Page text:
During the first Covid lockdown last year, many museums took the opportunity to develop new digital content for audiences unable to visit.
At the Henry Moore Institute in Leeds, we released an extended in-conversation with artist Paloma Varga Weisz (originally planned for a physical event) along with material from our Archive of Sculptors’ Papers, Sculpture Research Library and previous programmes.
Turning to the screen for content and connection defined 2020. This allowed us to gather quickly, more sustainably, from further afield and in greater number to discuss the matters of significance that may have previously necessitated travel.
For me, the most impactful events were the UK-wide Culture Reset programme reimagining the future of arts and culture, and Helen Molesworth and Laura Raicovich’s Talking Guston, a multi-contributor Zoom discussion, triggered by the postponement of the retrospective. From institutional debates to DIY events, I enjoyed the opportunity to collaborate in new ways.
But some conversations are more complicated to transfer to Zoom rooms. Alongside our exhibitions and work with the Leeds Art Gallery Sculpture Collection, the institute’s research programme is especially active.
We place sculpture at the centre of art historical scholarship and encourage new research through events including the presentation of academic papers, talks and panel discussions. We pride ourselves on being a hub of contact and exchange, generating and supporting research networks that extend beyond traditional academia.
This has required physical spaces, materials and in-person gatherings, so often shaped by the ‘feel of the room’ as ideas grow and engage response. Prior to November 2020, we had never realised a digital equivalent of these multi-participant, live events.
The challenges of creating something digital were plentiful. It was essential for us to protect depth and rigour – the presentation of research doesn’t transpose effectively onto social media, for example.
But this is where online can shine. Whether or not we admit it, our specialisms (in our case the study of sculpture) are niche and niches thrive digitally.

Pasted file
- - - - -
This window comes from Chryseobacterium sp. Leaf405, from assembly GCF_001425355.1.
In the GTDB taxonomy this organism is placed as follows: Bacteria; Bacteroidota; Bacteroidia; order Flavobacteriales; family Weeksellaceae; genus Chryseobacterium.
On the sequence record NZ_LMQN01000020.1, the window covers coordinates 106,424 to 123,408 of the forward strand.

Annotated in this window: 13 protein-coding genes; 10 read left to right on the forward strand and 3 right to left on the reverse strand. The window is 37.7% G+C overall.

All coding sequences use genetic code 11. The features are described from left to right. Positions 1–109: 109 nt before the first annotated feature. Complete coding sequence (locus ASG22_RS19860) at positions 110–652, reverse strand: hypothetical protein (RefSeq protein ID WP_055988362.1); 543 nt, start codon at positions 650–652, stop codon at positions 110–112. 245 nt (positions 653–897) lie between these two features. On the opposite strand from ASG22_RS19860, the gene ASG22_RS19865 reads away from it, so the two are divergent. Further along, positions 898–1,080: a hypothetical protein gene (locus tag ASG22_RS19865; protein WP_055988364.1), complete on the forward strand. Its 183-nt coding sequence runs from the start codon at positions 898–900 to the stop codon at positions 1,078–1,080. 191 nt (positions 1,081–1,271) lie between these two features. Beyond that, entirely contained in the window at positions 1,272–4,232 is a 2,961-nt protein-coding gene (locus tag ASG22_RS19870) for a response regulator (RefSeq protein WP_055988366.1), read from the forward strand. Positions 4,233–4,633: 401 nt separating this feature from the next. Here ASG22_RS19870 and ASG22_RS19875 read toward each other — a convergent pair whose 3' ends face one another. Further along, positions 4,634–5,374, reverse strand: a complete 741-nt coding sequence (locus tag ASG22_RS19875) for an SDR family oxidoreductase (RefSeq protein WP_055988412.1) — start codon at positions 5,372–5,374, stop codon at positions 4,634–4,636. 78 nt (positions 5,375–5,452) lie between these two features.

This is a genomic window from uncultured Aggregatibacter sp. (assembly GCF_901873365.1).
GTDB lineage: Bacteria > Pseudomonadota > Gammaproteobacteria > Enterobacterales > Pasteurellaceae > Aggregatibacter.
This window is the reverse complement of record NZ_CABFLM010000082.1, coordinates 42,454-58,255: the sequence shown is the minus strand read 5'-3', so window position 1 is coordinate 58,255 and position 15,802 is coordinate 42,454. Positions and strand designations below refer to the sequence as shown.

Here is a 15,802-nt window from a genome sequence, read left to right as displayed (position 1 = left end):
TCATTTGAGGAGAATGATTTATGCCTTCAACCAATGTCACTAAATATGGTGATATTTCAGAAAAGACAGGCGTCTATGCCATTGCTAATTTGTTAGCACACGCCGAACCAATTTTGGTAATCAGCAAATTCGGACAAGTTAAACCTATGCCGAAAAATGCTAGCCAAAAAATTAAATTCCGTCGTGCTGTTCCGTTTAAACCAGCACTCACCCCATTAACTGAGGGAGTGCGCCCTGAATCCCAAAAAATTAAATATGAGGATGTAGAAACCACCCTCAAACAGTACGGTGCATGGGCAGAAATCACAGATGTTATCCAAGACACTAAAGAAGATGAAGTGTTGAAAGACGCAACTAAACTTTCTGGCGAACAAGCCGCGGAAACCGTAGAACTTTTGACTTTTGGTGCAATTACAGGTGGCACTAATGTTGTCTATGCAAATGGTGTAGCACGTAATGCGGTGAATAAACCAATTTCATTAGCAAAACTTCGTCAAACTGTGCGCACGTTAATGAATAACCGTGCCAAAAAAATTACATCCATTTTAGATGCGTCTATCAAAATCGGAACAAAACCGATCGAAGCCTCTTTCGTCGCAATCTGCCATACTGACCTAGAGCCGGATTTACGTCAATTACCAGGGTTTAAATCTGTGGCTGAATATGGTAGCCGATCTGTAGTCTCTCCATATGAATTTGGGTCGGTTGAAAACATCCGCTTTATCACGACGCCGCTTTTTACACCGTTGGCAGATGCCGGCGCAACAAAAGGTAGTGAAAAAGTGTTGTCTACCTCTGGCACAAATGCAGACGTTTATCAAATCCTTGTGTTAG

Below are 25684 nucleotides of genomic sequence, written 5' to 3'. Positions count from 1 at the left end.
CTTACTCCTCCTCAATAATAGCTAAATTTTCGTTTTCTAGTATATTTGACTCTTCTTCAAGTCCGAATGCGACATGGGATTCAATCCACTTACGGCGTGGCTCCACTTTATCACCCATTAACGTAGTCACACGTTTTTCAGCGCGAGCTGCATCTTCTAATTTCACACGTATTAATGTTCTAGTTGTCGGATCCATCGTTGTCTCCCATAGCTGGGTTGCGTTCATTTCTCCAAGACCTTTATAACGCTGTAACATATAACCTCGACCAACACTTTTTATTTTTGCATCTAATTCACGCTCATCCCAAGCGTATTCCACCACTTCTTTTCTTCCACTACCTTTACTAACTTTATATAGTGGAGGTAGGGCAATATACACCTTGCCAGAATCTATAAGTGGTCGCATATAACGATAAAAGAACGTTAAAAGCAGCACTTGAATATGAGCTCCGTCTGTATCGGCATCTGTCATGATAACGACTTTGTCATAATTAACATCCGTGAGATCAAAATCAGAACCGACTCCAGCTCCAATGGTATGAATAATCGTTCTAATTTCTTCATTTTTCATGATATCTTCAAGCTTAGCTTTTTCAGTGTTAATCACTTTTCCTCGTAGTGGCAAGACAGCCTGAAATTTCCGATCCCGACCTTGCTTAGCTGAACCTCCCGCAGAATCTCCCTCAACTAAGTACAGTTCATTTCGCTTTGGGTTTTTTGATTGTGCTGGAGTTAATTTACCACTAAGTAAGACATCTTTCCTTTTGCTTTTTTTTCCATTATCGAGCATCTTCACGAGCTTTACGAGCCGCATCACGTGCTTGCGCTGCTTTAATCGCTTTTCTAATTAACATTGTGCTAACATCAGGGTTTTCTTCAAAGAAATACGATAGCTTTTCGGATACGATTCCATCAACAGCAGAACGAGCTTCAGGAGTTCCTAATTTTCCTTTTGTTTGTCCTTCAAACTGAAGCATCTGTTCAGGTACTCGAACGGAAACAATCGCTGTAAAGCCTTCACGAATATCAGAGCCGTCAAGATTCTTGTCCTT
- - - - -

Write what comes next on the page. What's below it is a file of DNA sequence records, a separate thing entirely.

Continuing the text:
An international community is quick to show itself given the right opportunity, and at our first online panel discussion we had a 700% increase in attendance compared to physical events (not including subsequent viewings of the recording).
Online also offers a different way to control time: our model is to release pre-recorded talks, often in multiple on a single subject, and host a live Q&A with the contributors a week later.
Circumnavigating the frustration of formulating your question after the event on the bus ride home, this structure has shown how we can build different communities around subjects, allowing engagement over a sustained period. Questions can be submitted through various platforms in advance, or during the live event itself.
Many considerations were prosaic but no less significant. We created speaker briefs for presentations, and we also had to think through copyright issues for on-screen reference materials.
Conversations around intellectual property and time were especially interesting. Research is so often a process, and while a conference paper is typically acknowledged to be part of a journey, it tends to shift in status online, becoming forever a fixed point of view.
We reviewed our contracts, adding a clause that content may be withdrawn after 12 months should a speaker decide their ideas had developed.
Then came the work of invitations, access and ‘on the night’ tech support. Learning curves have been steep, but fruitful.
Next, the challenge is how to integrate this new content into searchable formats that are integrated with our physical collections – objects, books and papers – providing a further layer of engagement across the full spectrum of sculpture.
Laurence Sillars is the head of the Henry Moore Institute